Improving the value of your house on a budget

Your house is the most important asset you have. We would assume you spend a lot of time in your home, so improving your house increases not only the quality of living within it but quite often, it also increases the value. I say often because not all of the changes made to a property will increase its value, or get a good return so to speak. A good example of this is garage conversions, in my opinion extending is much better than converting and therefore losing a garage.

If we ever see anything occurring in the design stage which would decrease the value of the property, we make our clients aware because we always look to try to add value to the building when developing schemes for a project. If we were asked to add a porch for example, we would automatically look for ways in which we could improve the whole façade.

Currently, I have a project on my desk where the clients have asked for fairly modest changes; namely adding some lounge space. The rear garden has no access other than through the house, so the obvious answer to add this space is probably through a rear extension. The problem with this is the process of removing the excavated foundation soil, and bringing in materials is going to be labour intensive and therefore very expensive.

We discussed with the clients the points about their house that they like and dislike, and one of the outstanding points that they mentioned was their dislike for the front of the house. Due to this, one of the schemes that I am currently developing for their project is for a front extension, whilst rearranging the non-loadbearing interior walls so that the lounge is made bigger by moving the kitchen further forward.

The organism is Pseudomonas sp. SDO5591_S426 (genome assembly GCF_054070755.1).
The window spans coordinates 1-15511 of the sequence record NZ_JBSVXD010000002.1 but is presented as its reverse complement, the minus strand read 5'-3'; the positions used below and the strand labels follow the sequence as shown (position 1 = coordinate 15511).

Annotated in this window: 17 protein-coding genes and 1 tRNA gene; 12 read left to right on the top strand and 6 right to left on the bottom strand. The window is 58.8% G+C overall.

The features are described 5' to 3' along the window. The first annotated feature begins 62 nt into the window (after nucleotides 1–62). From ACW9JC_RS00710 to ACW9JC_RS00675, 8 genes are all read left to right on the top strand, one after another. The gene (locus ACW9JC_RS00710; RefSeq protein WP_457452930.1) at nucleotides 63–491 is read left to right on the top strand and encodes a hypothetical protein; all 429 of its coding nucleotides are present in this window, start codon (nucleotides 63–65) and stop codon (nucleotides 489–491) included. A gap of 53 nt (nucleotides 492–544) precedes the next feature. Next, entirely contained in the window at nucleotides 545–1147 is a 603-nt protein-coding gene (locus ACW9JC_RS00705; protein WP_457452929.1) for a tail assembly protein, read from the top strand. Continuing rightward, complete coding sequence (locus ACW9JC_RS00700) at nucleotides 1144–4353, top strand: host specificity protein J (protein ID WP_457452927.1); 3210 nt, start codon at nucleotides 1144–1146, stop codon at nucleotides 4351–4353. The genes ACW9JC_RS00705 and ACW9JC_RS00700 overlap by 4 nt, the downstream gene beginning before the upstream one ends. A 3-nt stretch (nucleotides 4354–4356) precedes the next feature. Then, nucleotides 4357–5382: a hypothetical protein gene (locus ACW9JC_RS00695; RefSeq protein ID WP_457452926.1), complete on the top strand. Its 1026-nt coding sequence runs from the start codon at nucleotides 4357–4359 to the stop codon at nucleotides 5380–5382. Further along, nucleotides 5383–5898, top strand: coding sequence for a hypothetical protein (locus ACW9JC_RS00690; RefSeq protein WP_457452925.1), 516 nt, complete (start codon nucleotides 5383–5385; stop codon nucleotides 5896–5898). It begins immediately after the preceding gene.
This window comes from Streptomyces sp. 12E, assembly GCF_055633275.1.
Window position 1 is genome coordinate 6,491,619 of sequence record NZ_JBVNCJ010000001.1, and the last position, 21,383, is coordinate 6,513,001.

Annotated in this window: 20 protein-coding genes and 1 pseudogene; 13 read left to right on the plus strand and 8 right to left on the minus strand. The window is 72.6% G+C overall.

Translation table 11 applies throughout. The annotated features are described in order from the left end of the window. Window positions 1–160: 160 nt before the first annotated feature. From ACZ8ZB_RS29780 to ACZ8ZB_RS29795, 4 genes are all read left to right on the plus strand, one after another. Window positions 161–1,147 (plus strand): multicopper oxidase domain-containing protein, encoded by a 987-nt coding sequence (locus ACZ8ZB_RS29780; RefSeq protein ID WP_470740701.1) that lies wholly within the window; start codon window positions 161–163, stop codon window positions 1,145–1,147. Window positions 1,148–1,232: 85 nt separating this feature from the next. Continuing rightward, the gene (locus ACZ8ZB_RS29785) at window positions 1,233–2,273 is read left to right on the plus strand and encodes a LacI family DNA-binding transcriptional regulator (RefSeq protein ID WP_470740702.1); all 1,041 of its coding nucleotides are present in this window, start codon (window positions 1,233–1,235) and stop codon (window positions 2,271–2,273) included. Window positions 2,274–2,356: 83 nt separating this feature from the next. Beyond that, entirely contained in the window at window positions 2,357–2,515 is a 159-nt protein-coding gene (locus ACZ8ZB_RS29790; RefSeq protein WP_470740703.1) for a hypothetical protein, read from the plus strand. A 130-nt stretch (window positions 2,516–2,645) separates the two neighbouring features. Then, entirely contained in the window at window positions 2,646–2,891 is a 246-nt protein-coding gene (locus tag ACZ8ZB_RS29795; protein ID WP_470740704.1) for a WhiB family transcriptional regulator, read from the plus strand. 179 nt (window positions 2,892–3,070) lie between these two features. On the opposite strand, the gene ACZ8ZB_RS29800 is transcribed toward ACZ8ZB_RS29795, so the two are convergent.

Written by Tony Keller, Building Tectonics.

Design – it can be difficult.

Every project we work on is different, and coming up with architectural design solutions isn’t always easy. However, we pride ourselves on being able to produce at least one solution that works well. This is why during the feasibility stage we keep working on a project until we find a scheme that is satisfactory.  When designing, we like to take all of our clients requirements into consideration to fulfil their wishes, however, it can be challenging to come up with a compromise between room arrangement and making the layout technically feasible. Experience can help but occasionally we have to do a lot of background work to ensure that what we are suggesting to the client can be done.
Initially, we start with what we believe is the most complex requirement asked for by the client and look for alternatives. We repeat this process for each piece of criteria; this quickly narrows down the available arrangements. Sometimes there is no solution that achieves all the clients requirements and so you have to ditch one and start over.
This is why the feasibility scheme process sometimes takes more time than we usually estimate. It seems to me that clients that have worked in a creative industry understand that creativity cannot always happen to order. Last week a client was surprised to hear that we would need another week before sending him the proposed schemes. Upon receiving them he now understands and is delighted by how much extra effort has gone into the idea. We wouldn’t have expected that this last minute thought would have turned into the best design.
Of course, “best” can be subjective and clients occasionally get schemes that do not meet all their objectives but we like to give them the chance to reevaluate their wish list in the light of our findings.
All I can say to prospective clients is please be patient, it’s not because we are dragging our feet.